3 Ways Social Context Builds Online Trust

By September 10, 2013Engagement

When traveling with my family, safety is a high priority as we research places where we’ll lay our head at night. Since we like to stay at rental homes where we can cook some of our own meals and feel more “at home”, we’re having faith that the homeowner is a trustworthy person who hasn’t double-booked his rental, was misleading about the cleanliness of the property or hasn’t given copies of the key to an axe-murderer. This isn’t always an easy task to accomplish simply by reading online profiles.

Most websites that enable this type of transaction include ratings and reviews but the media has done a fine job of highlighting how easy it is for companies to buy fake reviews or post their own under false identities. With millions of websites that we transact across, it’s difficult for consumers to easily identify where they can place their trust.

This is where social context can come in to save the day. Social context implies that our social environment provides the context necessary to help us make better decisions. Our social environment is no longer solely the local beauty salon or soda shoppe, it’s online and everywhere which brings an opportunity for organizations to earn trust and social endorsements with simple technology tools already available.

In our pursuit of a safe, comfortable rental home, Airbnb rises to the top as a reputable site to search. The message on the front page of their site about Trust and Safety is nice, but consumers want to know how organizations back that up.

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And Airbnb delivers. Their Social Connections feature encourages site visitors to connect the site with their Facebook profile to see how they’re socially connected to others in the Airbnb community.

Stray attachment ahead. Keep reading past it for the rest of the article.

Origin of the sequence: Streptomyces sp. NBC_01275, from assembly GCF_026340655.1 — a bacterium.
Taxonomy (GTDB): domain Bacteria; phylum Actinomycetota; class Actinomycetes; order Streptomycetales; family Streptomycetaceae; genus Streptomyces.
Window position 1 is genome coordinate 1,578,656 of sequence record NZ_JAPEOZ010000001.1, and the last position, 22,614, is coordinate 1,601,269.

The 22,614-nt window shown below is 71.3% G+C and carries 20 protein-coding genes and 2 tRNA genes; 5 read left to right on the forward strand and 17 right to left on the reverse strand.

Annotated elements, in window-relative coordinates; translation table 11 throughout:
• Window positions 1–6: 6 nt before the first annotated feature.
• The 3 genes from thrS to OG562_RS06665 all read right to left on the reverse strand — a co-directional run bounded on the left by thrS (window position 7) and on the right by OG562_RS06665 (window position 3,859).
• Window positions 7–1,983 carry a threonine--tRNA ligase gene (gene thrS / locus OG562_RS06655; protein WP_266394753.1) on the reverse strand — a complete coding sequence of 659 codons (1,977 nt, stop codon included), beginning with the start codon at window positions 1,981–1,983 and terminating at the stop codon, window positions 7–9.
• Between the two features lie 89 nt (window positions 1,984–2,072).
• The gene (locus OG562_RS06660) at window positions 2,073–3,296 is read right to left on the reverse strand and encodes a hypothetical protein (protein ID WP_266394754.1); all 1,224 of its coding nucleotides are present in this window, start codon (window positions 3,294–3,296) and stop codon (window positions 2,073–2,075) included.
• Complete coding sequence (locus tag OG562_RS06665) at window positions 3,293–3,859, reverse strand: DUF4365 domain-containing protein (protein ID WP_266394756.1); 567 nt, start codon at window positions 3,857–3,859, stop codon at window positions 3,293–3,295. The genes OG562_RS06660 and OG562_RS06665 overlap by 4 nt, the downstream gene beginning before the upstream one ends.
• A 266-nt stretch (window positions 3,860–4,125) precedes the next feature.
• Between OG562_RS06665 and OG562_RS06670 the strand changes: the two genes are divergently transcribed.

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Beyond visibility into which friends have also used Social Connections, the real value is in identifying rental homes that friends have stayed at or know the owner. If I see that my friend has actually stayed at the home that I’m interested in, I can reach out to them to see how their stay was. Endorsements don’t get much stronger than that.

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For Airbnb, Social Connections is a huge hit because it has the opportunity to immediately build trust. People trust the opinions of others over brand messages, but the highest degree of trust is with people we actually know. When Edelman refers to the state of consumer trust as a “serious crisis of confidence”, businesses need to work double-time to develop brand advocates that can spread their messages on their behalf.

Three easy approaches to building trust on your site include:

  • Give brand advocates the tools they need to endorse your products or services. This might include sophisticated social sharing tools that allow them to target messages to just the right friends.
  • Provide transparency. Prohibit anonymous ratings, reviews and comments to bring a level of authenticity to user generated content on your site. Adding social login to these features goes the extra-mile to ensure there’s a real person on the other end of the review.
  • Support connections on your site. Allow people to see what friends from their social networks also use or like your site and encourage profile building which helps community members to find other members like them.

So, how will you build trust on your website?

 

This content was originally published at Janrain.com